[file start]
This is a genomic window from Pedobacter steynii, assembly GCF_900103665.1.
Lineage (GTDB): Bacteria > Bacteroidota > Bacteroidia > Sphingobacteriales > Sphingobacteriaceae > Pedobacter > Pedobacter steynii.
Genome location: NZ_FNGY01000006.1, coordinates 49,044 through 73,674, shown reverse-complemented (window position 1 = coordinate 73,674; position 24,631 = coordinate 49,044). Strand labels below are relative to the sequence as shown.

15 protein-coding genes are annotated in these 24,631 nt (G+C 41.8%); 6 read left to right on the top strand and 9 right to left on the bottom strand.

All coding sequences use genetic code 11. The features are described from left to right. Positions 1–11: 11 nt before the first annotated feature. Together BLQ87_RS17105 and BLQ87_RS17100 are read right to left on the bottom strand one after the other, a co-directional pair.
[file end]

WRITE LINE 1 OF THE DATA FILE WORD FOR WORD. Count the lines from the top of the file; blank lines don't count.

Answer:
This is a genomic window from Pedobacter steynii, assembly GCF_900103665.1.